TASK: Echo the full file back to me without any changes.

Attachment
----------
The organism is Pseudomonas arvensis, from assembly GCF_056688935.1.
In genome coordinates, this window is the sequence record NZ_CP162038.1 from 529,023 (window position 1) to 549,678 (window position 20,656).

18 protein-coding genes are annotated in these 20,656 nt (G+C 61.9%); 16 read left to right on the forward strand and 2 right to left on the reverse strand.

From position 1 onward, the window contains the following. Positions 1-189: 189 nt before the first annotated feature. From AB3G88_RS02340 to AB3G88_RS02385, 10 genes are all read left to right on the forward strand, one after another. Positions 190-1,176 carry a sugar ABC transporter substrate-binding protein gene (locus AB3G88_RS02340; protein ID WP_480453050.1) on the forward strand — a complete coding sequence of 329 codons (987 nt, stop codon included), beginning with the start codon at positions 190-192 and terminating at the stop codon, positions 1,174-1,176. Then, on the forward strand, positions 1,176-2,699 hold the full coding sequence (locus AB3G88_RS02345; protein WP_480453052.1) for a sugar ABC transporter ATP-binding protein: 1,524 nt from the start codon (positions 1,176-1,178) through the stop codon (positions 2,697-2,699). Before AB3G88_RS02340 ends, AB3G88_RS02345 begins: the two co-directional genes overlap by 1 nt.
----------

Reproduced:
The organism is Pseudomonas arvensis, from assembly GCF_056688935.1.
In genome coordinates, this window is the sequence record NZ_CP162038.1 from 529,023 (window position 1) to 549,678 (window position 20,656).

18 protein-coding genes are annotated in these 20,656 nt (G+C 61.9%); 16 read left to right on the forward strand and 2 right to left on the reverse strand.

From position 1 onward, the window contains the following. Positions 1-189: 189 nt before the first annotated feature. From AB3G88_RS02340 to AB3G88_RS02385, 10 genes are all read left to right on the forward strand, one after another. Positions 190-1,176 carry a sugar ABC transporter substrate-binding protein gene (locus AB3G88_RS02340; protein ID WP_480453050.1) on the forward strand — a complete coding sequence of 329 codons (987 nt, stop codon included), beginning with the start codon at positions 190-192 and terminating at the stop codon, positions 1,174-1,176. Then, on the forward strand, positions 1,176-2,699 hold the full coding sequence (locus AB3G88_RS02345; protein WP_480453052.1) for a sugar ABC transporter ATP-binding protein: 1,524 nt from the start codon (positions 1,176-1,178) through the stop codon (positions 2,697-2,699). Before AB3G88_RS02340 ends, AB3G88_RS02345 begins: the two co-directional genes overlap by 1 nt.